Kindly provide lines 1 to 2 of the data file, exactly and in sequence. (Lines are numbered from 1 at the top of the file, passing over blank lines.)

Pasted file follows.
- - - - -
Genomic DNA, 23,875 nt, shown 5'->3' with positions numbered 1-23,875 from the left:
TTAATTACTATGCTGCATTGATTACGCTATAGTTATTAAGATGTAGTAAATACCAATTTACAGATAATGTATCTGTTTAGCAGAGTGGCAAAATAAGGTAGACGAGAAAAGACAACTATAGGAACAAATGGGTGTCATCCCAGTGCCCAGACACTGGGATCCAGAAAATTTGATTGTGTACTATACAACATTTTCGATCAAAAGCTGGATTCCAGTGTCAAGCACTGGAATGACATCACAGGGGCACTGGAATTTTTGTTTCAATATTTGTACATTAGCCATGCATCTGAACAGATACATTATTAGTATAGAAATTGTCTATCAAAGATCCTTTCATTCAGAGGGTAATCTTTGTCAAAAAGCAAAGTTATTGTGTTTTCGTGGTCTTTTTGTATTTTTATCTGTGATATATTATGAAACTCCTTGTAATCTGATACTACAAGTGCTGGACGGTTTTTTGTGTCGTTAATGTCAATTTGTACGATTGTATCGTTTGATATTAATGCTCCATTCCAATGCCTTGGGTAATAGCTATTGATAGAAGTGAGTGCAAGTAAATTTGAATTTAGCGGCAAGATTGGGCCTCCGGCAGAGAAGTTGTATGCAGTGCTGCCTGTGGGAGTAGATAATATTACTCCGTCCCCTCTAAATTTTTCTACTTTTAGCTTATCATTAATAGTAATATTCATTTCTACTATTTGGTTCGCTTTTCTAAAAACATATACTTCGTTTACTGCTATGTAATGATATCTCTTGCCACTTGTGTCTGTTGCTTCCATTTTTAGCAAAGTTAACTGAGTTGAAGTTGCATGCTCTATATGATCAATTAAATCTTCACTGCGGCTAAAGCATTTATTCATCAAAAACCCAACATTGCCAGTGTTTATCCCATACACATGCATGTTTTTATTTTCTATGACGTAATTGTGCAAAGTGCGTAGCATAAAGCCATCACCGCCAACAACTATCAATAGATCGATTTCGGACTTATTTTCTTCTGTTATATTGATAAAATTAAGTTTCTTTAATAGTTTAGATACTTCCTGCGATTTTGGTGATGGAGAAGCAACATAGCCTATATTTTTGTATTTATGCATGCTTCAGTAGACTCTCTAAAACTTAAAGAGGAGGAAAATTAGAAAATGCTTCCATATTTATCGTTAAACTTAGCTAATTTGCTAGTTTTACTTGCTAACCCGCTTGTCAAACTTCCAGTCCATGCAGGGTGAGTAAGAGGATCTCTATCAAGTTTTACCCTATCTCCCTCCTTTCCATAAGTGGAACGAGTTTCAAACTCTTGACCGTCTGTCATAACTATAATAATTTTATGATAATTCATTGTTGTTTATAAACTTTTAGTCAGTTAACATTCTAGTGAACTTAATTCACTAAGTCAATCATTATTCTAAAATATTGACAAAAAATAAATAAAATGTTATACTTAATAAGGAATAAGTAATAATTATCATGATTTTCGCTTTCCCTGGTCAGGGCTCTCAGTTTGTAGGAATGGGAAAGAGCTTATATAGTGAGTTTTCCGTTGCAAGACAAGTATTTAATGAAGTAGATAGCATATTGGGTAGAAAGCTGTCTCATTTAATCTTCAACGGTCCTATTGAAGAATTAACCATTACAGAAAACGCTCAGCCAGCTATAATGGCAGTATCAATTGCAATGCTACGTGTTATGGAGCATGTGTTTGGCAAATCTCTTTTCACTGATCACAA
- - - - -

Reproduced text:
Genomic DNA, 23,875 nt, shown 5'->3' with positions numbered 1-23,875 from the left:
TTAATTACTATGCTGCATTGATTACGCTATAGTTATTAAGATGTAGTAAATACCAATTTACAGATAATGTATCTGTTTAGCAGAGTGGCAAAATAAGGTAGACGAGAAAAGACAACTATAGGAACAAATGGGTGTCATCCCAGTGCCCAGACACTGGGATCCAGAAAATTTGATTGTGTACTATACAACATTTTCGATCAAAAGCTGGATTCCAGTGTCAAGCACTGGAATGACATCACAGGGGCACTGGAATTTTTGTTTCAATATTTGTACATTAGCCATGCATCTGAACAGATACATTATTAGTATAGAAATTGTCTATCAAAGATCCTTTCATTCAGAGGGTAATCTTTGTCAAAAAGCAAAGTTATTGTGTTTTCGTGGTCTTTTTGTATTTTTATCTGTGATATATTATGAAACTCCTTGTAATCTGATACTACAAGTGCTGGACGGTTTTTTGTGTCGTTAATGTCAATTTGTACGATTGTATCGTTTGATATTAATGCTCCATTCCAATGCCTTGGGTAATAGCTATTGATAGAAGTGAGTGCAAGTAAATTTGAATTTAGCGGCAAGATTGGGCCTCCGGCAGAGAAGTTGTATGCAGTGCTGCCTGTGGGAGTAGATAATATTACTCCGTCCCCTCTAAATTTTTCTACTTTTAGCTTATCATTAATAGTAATATTCATTTCTACTATTTGGTTCGCTTTTCTAAAAACATATACTTCGTTTACTGCTATGTAATGATATCTCTTGCCACTTGTGTCTGTTGCTTCCATTTTTAGCAAAGTTAACTGAGTTGAAGTTGCATGCTCTATATGATCAATTAAATCTTCACTGCGGCTAAAGCATTTATTCATCAAAAACCCAACATTGCCAGTGTTTATCCCATACACATGCATGTTTTTATTTTCTATGACGTAATTGTGCAAAGTGCGTAGCATAAAGCCATCACCGCCAACAACTATCAATAGATCGATTTCGGACTTATTTTCTTCTGTTATATTGATAAAATTAAGTTTCTTTAATAGTTTAGATACTTCCTGCGATTTTGGTGATGGAGAAGCAACATAGCCTATATTTTTGTATTTATGCATGCTTCAGTAGACTCTCTAAAACTTAAAGAGGAGGAAAATTAGAAAATGCTTCCATATTTATCGTTAAACTTAGCTAATTTGCTAGTTTTACTTGCTAACCCGCTTGTCAAACTTCCAGTCCATGCAGGGTGAGTAAGAGGATCTCTATCAAGTTTTACCCTATCTCCCTCCTTTCCATAAGTGGAACGAGTTTCAAACTCTTGACCGTCTGTCATAACTATAATAATTTTATGATAATTCATTGTTGTTTATAAACTTTTAGTCAGTTAACATTCTAGTGAACTTAATTCACTAAGTCAATCATTATTCTAAAATATTGACAAAAAATAAATAAAATGTTATACTTAATAAGGAATAAGTAATAATTATCATGATTTTCGCTTTCCCTGGTCAGGGCTCTCAGTTTGTAGGAATGGGAAAGAGCTTATATAGTGAGTTTTCCGTTGCAAGACAAGTATTTAATGAAGTAGATAGCATATTGGGTAGAAAGCTGTCTCATTTAATCTTCAACGGTCCTATTGAAGAATTAACCATTACAGAAAACGCTCAGCCAGCTATAATGGCAGTATCAATTGCAATGCTACGTGTTATGGAGCATGTGTTTGGCAAATCTCTTTTCACTGATCACAA